I figure if they have artificial gravity then time dilation is something that they could have solved as well.
I'd expect that inertial dampeners, artificial gravity, deflectors, and tractor beams would all affect the process of time dilation to varying degrees.
But in my opinion, it's pointless to postulate exactly what the effects would be, unless you're going to go all the way and just invent the damn things. Beyond being pointless from a purely intellectual perspective, it would complicate the premises of Star Trek,
without making any counterbalancing worthwhile dramatic contribution.
In my view, that's why Star Trek
keeps it simple and generally avoids time dilation effects in the first place.
However, if I were to indulge in how I would handle extended STL acceleration of a connie in the Star Trek
universe, I'd do it this way.
1. Inertial dampeners couldn't compensate for time dilation indefinitely. Once the Lorentz factor gets to a certain value, the inertial dampeners would overheat, short out, and go off line, assuming they didn't catastrophically explode creating massive gravitational ripples that would tear the ship apart. At that point, if the ship survived, the crew would be subject to the inertial effects of acceleration, and therefore time dilation.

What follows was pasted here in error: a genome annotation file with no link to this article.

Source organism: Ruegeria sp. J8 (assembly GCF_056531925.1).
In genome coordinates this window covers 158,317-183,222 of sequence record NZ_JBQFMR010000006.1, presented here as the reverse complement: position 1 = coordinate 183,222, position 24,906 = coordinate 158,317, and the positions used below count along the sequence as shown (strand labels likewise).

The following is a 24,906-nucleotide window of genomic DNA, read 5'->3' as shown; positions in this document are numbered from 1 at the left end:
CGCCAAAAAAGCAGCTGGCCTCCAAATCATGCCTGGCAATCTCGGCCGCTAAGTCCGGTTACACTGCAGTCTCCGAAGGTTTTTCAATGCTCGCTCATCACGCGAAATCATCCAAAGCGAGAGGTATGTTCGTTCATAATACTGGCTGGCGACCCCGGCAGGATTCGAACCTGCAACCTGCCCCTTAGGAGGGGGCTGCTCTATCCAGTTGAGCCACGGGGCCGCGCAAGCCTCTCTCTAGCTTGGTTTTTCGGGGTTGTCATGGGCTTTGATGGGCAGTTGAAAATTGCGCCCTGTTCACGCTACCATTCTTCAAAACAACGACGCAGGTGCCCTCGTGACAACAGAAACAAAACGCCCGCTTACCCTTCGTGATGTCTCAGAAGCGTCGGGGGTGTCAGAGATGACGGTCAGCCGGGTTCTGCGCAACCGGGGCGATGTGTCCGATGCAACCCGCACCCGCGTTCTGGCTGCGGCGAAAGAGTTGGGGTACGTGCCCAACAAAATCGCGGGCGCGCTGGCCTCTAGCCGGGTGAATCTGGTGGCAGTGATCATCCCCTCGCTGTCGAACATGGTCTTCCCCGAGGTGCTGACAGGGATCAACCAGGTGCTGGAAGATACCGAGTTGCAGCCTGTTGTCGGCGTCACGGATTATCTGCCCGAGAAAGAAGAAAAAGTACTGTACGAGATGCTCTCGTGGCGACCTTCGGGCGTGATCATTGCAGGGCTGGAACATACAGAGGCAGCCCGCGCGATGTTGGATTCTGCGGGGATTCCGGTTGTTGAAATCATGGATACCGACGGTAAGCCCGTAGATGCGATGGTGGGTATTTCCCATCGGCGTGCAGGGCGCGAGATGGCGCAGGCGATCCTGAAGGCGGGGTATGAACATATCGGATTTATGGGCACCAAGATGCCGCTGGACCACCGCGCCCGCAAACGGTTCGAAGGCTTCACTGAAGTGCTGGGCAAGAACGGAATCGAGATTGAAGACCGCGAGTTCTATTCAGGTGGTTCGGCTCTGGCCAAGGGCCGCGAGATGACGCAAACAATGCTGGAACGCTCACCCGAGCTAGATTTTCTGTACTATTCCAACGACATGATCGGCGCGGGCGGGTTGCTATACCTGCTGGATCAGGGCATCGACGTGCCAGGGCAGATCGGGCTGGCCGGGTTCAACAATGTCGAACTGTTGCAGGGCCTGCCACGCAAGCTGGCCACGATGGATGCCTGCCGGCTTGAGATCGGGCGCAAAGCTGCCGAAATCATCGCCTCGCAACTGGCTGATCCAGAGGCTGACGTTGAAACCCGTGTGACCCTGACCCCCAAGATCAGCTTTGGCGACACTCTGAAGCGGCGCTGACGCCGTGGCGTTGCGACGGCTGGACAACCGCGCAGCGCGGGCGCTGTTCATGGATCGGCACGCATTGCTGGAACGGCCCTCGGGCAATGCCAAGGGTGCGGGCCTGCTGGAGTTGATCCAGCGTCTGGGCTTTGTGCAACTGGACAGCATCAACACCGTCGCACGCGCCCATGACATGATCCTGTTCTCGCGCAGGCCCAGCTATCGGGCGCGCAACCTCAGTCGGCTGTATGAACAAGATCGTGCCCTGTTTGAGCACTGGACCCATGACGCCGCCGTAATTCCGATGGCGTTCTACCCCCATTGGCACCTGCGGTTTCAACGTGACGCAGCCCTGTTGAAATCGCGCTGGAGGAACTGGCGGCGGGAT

2. Therefore, to make a twin paradox trip, the connie would have to disable inertial dampeners to begin with.
3. Therefore, the presumably usual direction of acceleration is wrong relative to the deck layout. The proper direction of acceleration for such a trip would be bridge-first. Maybe the deflectors could be used to redirect thrust from the impulse drive to apply the impulse to the ship in the proper direction.
4. The continual operation of the shields would be essential to prevent blue-shifted cosmic rays from irradiating the crew to death.
5. Similarly, the navigational deflectors would have to be used to make sure the path ahead was clear of interstellar debris. But unfortunately, their emitters are mounted in the wrong place for the top-first journey.
All this adds up to the trip just not being something that the writers planned for, or if they did they really didn't think it through. The basic problem is that the decks should be laid out perpendicularly; the trope of laying the keel of the Enterprise as if she were a naval vessel seems to have won out over hard science fiction.